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Viswanathan Anand vs Michael Adams
FIDE World Championship Tournament (2005), San Luis ARG, rd 3, Sep-30
Spanish Game: Closed Variations. Flohr System (C92)  ·  1-0


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Viswanathan Anand vs Michael Adams (2005)
Photograph copyright © 2005 World Chess Championship Press.  Used with permission.

Kibitzer's Corner
< Earlier Kibitzing  · PAGE 5 OF 5 ·  Later Kibitzing>
Premium Chessgames Member
  patzer2: <Hesam7> Thanks for the reply. Yes I am looking back into the San Luis games. My work sometimes takes me away from the computer for a week or so, and I'm playing catchup. Also, I find it is good to let the smoke clear for at least a few days on these super GM tournament games and to take my time on the analysis. Afterall, the super GMs sometimes spend months and years finding these lines. By allowing a little time for GMs to post their analysis and taking my time with my own computer assisted analysis, I can better understand their subtleties.

In this case, I strongly suspect you are correct that GM Shipov was mistaken in his assessment of <23. Qd2!!> as a forced win, but the position is so complex I wouldn't be surprised if Anand or another analyst came up with an improvement on the computer analysis. If Anand plays into it again, that might be a clue. However, for now it looks to be that <23. Qd2!?> offers winning chances only if Black misses the best defense, but otherwise (with Black's best play) only seems to lead to a draw by perpetual check.

Premium Chessgames Member
  patzer2: Does anyone know of any GM analysts who've looked at Hesam 7's and Fruit's defense of 23. Qd2!?, allowing Black to force a draw and contradicting several GM analysts claiming it is a forced win for White.

I found where Goran Urosevic at endorses the idea that the line given by Hesam 7 and Fruit most likely leads to a forced draw.

However, so far GM Shipov (see link above), William Pien at and apparently Zsusza Polgar (according to JMelton's post above) appear to have endorsed the idea that 23. Qd2!? is a forced win for White.

Perhaps some of our GM, IM or Master kibitzers on this site would like to weigh in with an opinion?

I ran the line in question, 23. Qd2!? Nxe1 24. Nxe1 Ra1 25. Nxh6+ Bxh6 26. Qxh6 to 18 depth & 1171 kN/s on Fritz 8 and a 2 GHZ AMD processor with the following results:

Anand,V - Adams,M

click for larger view

(26...? Black to move)

Analysis by Fritz 8:

1. = (0.00): 26...Nxd5 27.e5 Rxb1 28.Rxg6+ fxg6 29.Qxg6+ Kf8 30.Qf5+ Kg7 31.Qg5+ Kf7 32.Qf5+ Kg8 33.Qg6+

2. = (0.00): 26...Re5 27.Nf3 Rxb1 28.Rxg6+ fxg6 29.Qxg6+ Kf8 30.Qh6+ Ke8 31.Nxe5 Rxc1+ 32.Kh2 Qxf2 33.Qe6+ Kf8

3. (0.62): 26...Re7 27.Be3 Qd8 28.Bd4 Re5 29.Bxe5 dxe5 30.Qc1 Na2 31.Qd1 Nb4 32.Ra3 Rxa3 33.bxa3 Na6 34.Bc2 Qd6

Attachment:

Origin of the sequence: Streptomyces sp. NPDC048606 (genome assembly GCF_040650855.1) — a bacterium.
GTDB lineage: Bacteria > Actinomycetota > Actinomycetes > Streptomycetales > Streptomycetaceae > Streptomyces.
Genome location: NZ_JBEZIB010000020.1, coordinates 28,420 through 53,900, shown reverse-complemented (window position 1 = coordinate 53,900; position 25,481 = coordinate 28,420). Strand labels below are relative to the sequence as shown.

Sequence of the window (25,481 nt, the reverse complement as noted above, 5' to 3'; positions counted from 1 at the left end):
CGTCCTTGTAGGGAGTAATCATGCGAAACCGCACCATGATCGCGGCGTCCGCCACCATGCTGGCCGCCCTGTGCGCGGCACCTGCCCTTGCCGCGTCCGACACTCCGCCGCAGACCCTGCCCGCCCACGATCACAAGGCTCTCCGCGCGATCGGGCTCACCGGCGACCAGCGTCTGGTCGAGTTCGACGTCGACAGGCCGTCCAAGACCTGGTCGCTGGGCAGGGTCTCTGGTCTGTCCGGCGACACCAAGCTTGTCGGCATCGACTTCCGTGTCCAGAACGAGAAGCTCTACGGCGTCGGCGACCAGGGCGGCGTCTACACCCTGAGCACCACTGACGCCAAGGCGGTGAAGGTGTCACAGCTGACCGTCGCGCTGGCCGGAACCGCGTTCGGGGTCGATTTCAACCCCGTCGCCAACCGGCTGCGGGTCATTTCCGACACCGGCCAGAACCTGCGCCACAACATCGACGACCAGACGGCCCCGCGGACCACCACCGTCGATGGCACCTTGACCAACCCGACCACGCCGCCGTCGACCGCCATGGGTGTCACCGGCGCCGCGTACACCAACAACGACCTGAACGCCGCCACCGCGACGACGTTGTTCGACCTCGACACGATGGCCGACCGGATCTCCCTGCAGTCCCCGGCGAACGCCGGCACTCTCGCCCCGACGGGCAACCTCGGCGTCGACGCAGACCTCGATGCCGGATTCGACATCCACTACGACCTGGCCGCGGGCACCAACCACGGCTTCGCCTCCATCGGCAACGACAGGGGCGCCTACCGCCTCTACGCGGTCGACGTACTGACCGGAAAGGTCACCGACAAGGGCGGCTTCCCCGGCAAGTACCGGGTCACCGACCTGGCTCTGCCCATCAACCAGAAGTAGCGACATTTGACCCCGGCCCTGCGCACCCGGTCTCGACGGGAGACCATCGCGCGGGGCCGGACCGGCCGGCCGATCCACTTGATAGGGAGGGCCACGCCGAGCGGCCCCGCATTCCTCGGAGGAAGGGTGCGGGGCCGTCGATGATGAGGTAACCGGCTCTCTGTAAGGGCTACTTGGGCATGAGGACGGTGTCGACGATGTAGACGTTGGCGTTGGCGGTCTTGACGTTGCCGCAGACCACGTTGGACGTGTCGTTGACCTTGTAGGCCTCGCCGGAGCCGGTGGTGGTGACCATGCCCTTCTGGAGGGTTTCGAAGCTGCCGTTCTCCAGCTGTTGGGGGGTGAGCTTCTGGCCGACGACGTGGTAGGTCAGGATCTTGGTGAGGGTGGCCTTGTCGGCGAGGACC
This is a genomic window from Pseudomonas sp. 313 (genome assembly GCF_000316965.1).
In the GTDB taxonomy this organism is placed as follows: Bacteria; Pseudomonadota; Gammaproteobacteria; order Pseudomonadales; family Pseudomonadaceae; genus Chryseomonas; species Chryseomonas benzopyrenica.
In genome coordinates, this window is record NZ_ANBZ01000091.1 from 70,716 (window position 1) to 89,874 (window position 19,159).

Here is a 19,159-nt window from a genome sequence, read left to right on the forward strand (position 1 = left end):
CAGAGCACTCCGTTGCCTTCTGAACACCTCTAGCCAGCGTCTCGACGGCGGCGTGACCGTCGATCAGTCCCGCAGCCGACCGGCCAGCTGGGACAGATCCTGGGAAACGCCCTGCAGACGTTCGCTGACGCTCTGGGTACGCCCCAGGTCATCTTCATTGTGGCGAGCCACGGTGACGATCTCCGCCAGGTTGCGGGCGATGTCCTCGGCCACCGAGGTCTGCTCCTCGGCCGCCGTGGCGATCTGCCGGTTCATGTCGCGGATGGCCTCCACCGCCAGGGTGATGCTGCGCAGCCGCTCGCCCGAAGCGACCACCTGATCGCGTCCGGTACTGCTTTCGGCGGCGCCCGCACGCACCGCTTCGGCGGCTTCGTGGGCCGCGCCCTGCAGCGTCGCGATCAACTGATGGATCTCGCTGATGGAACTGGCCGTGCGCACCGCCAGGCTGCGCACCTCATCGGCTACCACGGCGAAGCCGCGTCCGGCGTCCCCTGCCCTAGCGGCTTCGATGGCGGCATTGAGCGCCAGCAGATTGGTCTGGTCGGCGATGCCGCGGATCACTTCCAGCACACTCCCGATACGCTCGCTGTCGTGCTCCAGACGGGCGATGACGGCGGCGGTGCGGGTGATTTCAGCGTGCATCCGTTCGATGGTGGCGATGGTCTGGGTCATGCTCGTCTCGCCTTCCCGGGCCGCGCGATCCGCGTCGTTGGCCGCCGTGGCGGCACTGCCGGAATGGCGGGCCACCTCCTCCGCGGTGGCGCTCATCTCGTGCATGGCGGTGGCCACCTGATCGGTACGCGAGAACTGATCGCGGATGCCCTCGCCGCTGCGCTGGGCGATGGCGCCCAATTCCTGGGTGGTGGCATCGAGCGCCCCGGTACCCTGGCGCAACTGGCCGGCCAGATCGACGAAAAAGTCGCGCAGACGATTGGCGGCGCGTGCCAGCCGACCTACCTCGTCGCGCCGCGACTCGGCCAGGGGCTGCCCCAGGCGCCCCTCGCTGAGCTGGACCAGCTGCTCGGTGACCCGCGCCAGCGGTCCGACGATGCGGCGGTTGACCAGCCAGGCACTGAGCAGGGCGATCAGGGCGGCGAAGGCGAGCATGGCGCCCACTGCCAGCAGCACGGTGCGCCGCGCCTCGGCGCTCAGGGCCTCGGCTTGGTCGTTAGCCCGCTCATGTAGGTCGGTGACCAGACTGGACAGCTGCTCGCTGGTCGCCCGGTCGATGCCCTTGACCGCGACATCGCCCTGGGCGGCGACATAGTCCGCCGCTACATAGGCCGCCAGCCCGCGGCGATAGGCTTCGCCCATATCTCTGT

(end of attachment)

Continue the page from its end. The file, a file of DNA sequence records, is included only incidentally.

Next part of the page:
4. (0.69): 26...Qd4

Nov-16-05  Goran: I really believe Adams had resources to pull the draw. He was probably too shocked with Qd2
Dec-14-05  AdrianP: "[Kasparov] reveals that he already discovered Anand's spectacular novelty [viz 23 Qd2!?, I guess] Nagainst Adams in San Luis back in 1989." (New in Chess)
Dec-14-05  alicefujimori: <AdrianP>That is no suprise since Kasparov has analyzed that position for so long during his preparations for his matches against Karpov.
Premium Chessgames Member
  TheAlchemist: After a brief analysis with my CM10 I found some another beautiful line, that also seems drawish, however:

23...Nxe1 24.Nxh6+!? Bxh6 25.Qxh6 Nxf3+ 26.gxf3 Re7

(Or perhaps 26...Re5 27.f4 Ra1 28.f5! Rxf5 29.exf5 Rxb1 30.fxg6 Rxc1+ 31.Qxc1 with an, I would say, unclear position)

27.Be3 Qd8 (the only move, after 27...Qc7 28.Bg5 or 27...Qa5 28.Rg4) 28.Bd4 Re5 (the only move) 29.f4 Ra1 30.fxe5 Rxb1 31.Kh2 Qf8 (the only move) 32.Rxg6+ with perpetual check

I don't know if everyhing here is correct. <Hesam7> What does Fruit have to say about the position after 26.gxf3?

Dec-14-05  Hesam7: <TheAlchemist> After:

23... Nxe1 24. Nxh6+? Bxh6 25. Qxh6 Nxf3+ 26. gxf3 27. Be3 Qd8 28. Bd4 Re5 29. f4 Qf8!

Fruit gives:

30. Qxf8 Kxf8 31. fxe5 Ra1 32. exd6 Rxb1 33. Kh2 Ke8 34. h4 Rd1 35. Bc3 Nd3 36. h5 gxh5 37. Rg7 Nc5 38. d7 Kxd7 39. Rxf7 Kd6 40. Rf6 Kc7 41. Be5 Kd8 42. Rf8 Ke7 43. Rh8 Nxe4 44. Rh7 Ke8 45. Rxb7 Rxd5 (eval: -1.50)

Depth: 23
4935M nodes
750K nodes/sec

Premium Chessgames Member
  notyetagm: This game just won the Chess Informant Best Game Prize, yet another one for Anand.

Anyone know how many Informant Best Game Prizes Anand has now won?

Premium Chessgames Member
  Jim Bartle: Through Informant 64 (up to 1995) his only #1 game was against Ftacnik at Biel 1993. Two losses to Kasparov in 1995 were also rated as the best games.
Apr-24-06  you vs yourself: <notyetagm> How many best game prizes do they give out each year? Didn't you say Topalov won one for his win over Anand?
Premium Chessgames Member
  Jim Bartle: They rank one game as the best from each issue of Informant, and there are three per year now.
Apr-24-06  you vs yourself: <Jim Bartle> Thanks!
Premium Chessgames Member
  notyetagm: <Jim Bartle: They rank one game as the best from each issue of Informant, and there are three per year now.>

Yes, Topalov won the previous one for his win over Anand at M-Tel 2005. Anand just won the most recent one for this victory over Adams at San Luis 2005.

And the next Best Game Prize award is going to be a fierce battle between Anand's ... ♘c7!! victory over Karjakin and Topalov's double exchange sac on e4 win over Aronian, both from Corus 2006.

Aug-08-06  positionalgenius: Adams only defense to this kasparov-grade attack was 23...Nxe1.Still he would have only a draw at best.Great Anand game...
Aug-18-06  dravid: One of Anand's finest!
Feb-22-07  Brown: 23.Be3 is more natural and probably better.